The majority of the members of the Constitutional Commission that drafted the Philippine Constitution ratified in 1987 provided a specific definition to the word “capital” in the context of foreign equity restrictions in the ownership of public utilities. It is still very vivid in my memory that in one of the committee meetings, the majority of the members decisively rejected the proposal of the University of the Philippines Law Center then to define capital narrowly as “voting stock or controlling interest.” I felt especially qualified to give my expert opinion on this matter during the committee meetings because of my background in both economics and accounting. In both economic and business terms, the word “capital” found in the balance sheet of any corporation always means the total subscribed capital, both common and preferred.
As a business economist, I also reminded my fellow committee members that even the nonvoting shares in a corporation have a great influence on the major decisions of the organization, such as the amendment of the articles of incorporation; adoption and amendment of bylaws; any disposition of all or substantially all of the properties of the corporation; the raising of long-term debt; the increase or decrease of capital stock; decisions on mergers and acquisitions; investment in other corporations or businesses; and dissolution of the corporation. And finally, I pointed out that there were other commissioners—not necessarily members of our committee—who had expressed their intention to tighten further the Filipino control of public utilities by limiting the participation of foreign investors in the governing body of the public utility to their proportionate share in the capital, and to require that all the executive and managing officers of such corporation or association be citizens of the Philippines. There were more than enough safeguards against the real or imagined dangers of foreign control of public utilities.
I was pleasantly surprised that one of the most pro-Filipino members of the Constitutional Commission, lawyer Jose Suarez, who actually voted “No” to the entire Constitution because he felt that it was not nationalistic enough, was one of the first to insist during one of the plenary sessions that we should reject the UP Law Center’s recommendation. In his words: “I would feel more comfortable if we go back to the wording of the 1935 and 1973 Constitutions, that is to say, the 60-40 percentage could be based on the capital stock of the corporation.”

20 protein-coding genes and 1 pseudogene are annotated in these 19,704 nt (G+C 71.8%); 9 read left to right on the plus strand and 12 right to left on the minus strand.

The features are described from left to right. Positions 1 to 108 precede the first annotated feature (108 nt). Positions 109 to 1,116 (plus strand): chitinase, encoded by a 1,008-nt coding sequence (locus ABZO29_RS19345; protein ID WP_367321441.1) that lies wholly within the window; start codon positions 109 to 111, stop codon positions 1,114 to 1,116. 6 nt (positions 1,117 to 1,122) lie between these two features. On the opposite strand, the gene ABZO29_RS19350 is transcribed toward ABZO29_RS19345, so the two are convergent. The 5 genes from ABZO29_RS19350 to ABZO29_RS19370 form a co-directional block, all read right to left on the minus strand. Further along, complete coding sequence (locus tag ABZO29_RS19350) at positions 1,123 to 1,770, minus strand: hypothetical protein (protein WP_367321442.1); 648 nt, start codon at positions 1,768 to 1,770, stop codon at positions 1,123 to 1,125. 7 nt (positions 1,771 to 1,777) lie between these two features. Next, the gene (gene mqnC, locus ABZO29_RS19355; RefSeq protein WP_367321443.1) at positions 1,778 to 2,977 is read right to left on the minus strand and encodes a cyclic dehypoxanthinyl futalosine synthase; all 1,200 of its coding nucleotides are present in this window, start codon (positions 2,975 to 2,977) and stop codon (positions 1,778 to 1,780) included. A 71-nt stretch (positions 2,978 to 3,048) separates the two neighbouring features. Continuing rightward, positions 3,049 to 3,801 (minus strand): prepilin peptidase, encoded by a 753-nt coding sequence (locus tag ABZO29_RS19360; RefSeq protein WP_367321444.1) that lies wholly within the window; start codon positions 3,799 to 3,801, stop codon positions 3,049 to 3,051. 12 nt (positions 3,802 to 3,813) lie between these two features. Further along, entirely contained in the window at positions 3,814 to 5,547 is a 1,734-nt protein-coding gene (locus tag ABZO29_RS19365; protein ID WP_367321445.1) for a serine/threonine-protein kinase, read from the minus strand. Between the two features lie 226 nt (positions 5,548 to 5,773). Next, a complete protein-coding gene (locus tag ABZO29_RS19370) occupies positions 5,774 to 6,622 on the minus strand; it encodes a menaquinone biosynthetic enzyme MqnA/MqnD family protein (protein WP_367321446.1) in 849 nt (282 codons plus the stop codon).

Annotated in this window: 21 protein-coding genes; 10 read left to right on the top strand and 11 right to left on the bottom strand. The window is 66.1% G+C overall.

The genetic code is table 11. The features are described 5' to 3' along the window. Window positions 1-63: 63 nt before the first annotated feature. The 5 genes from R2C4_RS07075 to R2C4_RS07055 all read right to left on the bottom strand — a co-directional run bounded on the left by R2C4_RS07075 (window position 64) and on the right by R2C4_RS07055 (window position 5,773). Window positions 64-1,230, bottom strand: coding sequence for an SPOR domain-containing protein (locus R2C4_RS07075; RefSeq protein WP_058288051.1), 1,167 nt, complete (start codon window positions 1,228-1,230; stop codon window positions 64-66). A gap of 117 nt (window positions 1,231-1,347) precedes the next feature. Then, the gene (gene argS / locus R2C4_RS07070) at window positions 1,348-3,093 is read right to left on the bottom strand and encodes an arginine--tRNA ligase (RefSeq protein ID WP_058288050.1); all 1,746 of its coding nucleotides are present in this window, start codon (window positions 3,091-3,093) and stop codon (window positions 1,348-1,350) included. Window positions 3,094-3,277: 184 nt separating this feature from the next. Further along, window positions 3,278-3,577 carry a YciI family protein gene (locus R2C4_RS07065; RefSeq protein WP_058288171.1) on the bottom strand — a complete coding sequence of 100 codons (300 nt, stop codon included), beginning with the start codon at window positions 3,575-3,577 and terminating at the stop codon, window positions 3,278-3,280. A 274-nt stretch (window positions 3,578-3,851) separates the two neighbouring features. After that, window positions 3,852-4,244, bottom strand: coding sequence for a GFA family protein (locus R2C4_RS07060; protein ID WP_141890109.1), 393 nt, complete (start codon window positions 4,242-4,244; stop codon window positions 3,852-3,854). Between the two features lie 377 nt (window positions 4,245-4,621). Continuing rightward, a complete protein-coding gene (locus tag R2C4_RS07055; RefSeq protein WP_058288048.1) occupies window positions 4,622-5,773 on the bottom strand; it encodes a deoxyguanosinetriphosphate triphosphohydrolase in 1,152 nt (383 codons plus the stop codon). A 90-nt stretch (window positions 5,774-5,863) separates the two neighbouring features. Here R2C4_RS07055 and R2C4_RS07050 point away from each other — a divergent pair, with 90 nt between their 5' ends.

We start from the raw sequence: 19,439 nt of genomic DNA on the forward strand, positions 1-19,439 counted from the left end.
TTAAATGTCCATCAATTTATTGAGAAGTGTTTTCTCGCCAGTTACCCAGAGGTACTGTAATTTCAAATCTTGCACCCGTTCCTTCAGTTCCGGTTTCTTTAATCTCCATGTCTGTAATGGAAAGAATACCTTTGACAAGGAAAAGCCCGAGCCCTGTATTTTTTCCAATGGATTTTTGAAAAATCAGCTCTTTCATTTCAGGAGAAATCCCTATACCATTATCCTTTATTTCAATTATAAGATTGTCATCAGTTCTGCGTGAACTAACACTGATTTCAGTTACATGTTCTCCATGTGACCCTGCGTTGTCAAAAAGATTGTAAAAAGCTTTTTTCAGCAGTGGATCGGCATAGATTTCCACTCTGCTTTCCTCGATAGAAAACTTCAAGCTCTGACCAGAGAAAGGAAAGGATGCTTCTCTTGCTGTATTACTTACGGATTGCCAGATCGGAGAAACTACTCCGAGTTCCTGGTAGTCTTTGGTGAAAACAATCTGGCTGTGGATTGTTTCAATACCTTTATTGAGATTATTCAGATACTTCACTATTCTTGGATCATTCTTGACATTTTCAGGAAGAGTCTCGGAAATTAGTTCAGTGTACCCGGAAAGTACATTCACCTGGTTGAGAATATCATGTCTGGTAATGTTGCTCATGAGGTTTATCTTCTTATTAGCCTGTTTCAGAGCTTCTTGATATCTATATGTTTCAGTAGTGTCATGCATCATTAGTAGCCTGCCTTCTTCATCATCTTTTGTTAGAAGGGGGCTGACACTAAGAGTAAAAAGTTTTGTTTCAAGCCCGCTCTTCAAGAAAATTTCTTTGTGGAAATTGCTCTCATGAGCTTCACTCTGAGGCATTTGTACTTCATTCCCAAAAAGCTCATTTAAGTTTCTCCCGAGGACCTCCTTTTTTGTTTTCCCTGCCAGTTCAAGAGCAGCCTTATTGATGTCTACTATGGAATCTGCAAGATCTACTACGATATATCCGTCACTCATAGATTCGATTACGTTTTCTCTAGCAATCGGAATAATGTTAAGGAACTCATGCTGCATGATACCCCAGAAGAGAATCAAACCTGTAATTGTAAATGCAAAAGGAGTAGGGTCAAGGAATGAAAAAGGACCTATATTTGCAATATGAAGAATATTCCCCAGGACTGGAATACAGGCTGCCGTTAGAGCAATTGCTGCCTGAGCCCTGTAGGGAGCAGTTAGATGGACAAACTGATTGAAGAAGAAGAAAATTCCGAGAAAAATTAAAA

The final motion was made by Commissioner Efren Trenas in the same plenary session when he moved: “Madam President, may I propose an amendment on line 14 of Section 3 by deleting therefrom ‘whose voting stock and controlling interest’ and in lieu thereof, insert CAPITAL, so the line should read: ‘associations at least sixty percent of the CAPITAL is owned by such citizens.’” After I accepted the amendment in the name of the committee, the president of the Commission asked for any objection. When no one objected, the president solemnly announced that the amendment had been approved by the plenary.
It is clear, therefore, that in the minds of the commissioners the word “capital” in Section 11 of Article XII refers, not to voting stock, but to total subscribed capital, both common and preferred. I hope, therefore, that the Supreme Court would reverse its decision defining “capital” to mean voting stock alone. Such a restrictive definition will surely deal another blow to the inflow of foreign direct investments (FDIs) into the Philippines, already the lowest in East Asia.
The more constitutional or legal restrictions there are to FDIs, the greater is the intensity of the three most serious disincentives to foreign investments consistently enumerated in numerous surveys about doing business in the Philippines. These are corruption, red tape and bureaucracy, and inadequate and inefficient infrastructure. The restrictions to foreign investments often occasion the influence-peddling and bribing by those who want to take short cuts (some of the most notorious examples are the Fraport and the ZTE scandals). They also give rise to the proliferation of red tape and bureaucratic obstacles that harass the foreign investors. Finally, they are a deterrent to a significant improvement of our infrastructure which direly needs foreign equity capital. The less restrictions there are to the inflow of foreign equity into public utilities and other infrastructure, the more we can compete with our East Asian neighbors in attracting higher levels of FDIs to the country.
Bernardo M. Villegas is senior vice president of the University of Asia and the Pacific. His e-mail address is email@example.com.